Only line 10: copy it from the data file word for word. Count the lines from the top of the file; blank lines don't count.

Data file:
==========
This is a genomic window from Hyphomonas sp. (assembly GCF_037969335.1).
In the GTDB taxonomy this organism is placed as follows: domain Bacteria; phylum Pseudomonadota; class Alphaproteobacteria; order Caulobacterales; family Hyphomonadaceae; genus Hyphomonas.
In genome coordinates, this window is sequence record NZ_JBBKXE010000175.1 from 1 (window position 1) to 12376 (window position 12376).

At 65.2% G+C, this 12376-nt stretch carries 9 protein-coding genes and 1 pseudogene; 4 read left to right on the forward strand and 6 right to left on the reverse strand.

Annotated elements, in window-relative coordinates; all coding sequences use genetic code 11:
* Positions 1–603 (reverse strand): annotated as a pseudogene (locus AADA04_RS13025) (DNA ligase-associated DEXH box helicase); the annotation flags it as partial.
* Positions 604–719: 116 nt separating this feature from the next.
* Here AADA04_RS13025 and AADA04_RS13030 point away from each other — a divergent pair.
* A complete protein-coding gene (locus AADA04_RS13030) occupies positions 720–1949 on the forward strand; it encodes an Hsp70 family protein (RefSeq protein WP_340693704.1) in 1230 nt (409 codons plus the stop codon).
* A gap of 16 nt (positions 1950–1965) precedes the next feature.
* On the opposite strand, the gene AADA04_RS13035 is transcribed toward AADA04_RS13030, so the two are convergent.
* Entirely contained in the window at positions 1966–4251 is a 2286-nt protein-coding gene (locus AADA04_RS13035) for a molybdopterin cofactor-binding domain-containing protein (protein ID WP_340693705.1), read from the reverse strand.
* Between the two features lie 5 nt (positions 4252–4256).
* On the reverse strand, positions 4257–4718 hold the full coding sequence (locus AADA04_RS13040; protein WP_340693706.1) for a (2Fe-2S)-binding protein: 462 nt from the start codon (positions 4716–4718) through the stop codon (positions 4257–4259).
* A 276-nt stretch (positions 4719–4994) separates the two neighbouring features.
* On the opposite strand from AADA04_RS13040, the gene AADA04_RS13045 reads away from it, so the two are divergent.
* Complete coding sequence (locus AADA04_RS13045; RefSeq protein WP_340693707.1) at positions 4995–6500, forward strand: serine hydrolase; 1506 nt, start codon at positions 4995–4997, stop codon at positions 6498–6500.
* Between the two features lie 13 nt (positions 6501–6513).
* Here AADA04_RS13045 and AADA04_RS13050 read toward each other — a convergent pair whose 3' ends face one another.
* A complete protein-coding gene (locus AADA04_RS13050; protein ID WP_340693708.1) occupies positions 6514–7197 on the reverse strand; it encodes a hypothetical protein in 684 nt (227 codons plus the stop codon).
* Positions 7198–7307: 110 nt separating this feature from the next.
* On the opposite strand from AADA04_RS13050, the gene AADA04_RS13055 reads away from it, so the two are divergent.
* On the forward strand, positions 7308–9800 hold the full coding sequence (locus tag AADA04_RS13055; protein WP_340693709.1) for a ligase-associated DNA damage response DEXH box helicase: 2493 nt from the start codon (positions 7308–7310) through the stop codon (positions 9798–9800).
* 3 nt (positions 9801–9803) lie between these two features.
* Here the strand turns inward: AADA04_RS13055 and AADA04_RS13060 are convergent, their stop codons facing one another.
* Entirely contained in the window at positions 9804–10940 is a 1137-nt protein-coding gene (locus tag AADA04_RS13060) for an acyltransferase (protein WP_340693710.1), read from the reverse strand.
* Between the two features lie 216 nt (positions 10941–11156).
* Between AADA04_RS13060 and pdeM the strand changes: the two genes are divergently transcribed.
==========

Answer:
* A gap of 16 nt (positions 1950–1965) precedes the next feature.